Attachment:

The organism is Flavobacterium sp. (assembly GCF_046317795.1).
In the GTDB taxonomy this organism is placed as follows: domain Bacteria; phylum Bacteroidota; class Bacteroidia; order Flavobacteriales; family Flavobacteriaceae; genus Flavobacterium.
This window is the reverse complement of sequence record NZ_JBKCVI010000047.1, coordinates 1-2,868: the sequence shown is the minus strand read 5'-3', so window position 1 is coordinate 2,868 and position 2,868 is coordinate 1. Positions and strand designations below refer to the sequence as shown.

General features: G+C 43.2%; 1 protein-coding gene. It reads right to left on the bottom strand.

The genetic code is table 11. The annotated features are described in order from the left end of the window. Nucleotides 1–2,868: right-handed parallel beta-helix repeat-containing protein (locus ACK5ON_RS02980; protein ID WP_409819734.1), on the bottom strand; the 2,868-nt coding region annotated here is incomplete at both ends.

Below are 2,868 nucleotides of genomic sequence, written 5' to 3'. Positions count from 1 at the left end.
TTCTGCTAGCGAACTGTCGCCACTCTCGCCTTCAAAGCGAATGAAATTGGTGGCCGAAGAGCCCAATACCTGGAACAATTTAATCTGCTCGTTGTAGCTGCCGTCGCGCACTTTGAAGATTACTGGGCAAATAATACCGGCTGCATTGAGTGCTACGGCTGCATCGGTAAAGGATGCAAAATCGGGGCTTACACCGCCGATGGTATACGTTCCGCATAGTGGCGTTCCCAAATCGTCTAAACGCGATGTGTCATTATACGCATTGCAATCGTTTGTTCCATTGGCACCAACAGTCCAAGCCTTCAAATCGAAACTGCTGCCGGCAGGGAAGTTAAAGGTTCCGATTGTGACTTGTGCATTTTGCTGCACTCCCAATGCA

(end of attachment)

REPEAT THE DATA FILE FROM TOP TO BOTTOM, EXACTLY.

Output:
The organism is Flavobacterium sp. (assembly GCF_046317795.1).
In the GTDB taxonomy this organism is placed as follows: domain Bacteria; phylum Bacteroidota; class Bacteroidia; order Flavobacteriales; family Flavobacteriaceae; genus Flavobacterium.
This window is the reverse complement of sequence record NZ_JBKCVI010000047.1, coordinates 1-2,868: the sequence shown is the minus strand read 5'-3', so window position 1 is coordinate 2,868 and position 2,868 is coordinate 1. Positions and strand designations below refer to the sequence as shown.

General features: G+C 43.2%; 1 protein-coding gene. It reads right to left on the bottom strand.

The genetic code is table 11. The annotated features are described in order from the left end of the window. Nucleotides 1–2,868: right-handed parallel beta-helix repeat-containing protein (locus ACK5ON_RS02980; protein ID WP_409819734.1), on the bottom strand; the 2,868-nt coding region annotated here is incomplete at both ends.

Below are 2,868 nucleotides of genomic sequence, written 5' to 3'. Positions count from 1 at the left end.
TTCTGCTAGCGAACTGTCGCCACTCTCGCCTTCAAAGCGAATGAAATTGGTGGCCGAAGAGCCCAATACCTGGAACAATTTAATCTGCTCGTTGTAGCTGCCGTCGCGCACTTTGAAGATTACTGGGCAAATAATACCGGCTGCATTGAGTGCTACGGCTGCATCGGTAAAGGATGCAAAATCGGGGCTTACACCGCCGATGGTATACGTTCCGCATAGTGGCGTTCCCAAATCGTCTAAACGCGATGTGTCATTATACGCATTGCAATCGTTTGTTCCATTGGCACCAACAGTCCAAGCCTTCAAATCGAAACTGCTGCCGGCAGGGAAGTTAAAGGTTCCGATTGTGACTTGTGCATTTTGCTGCACTCCCAATGCA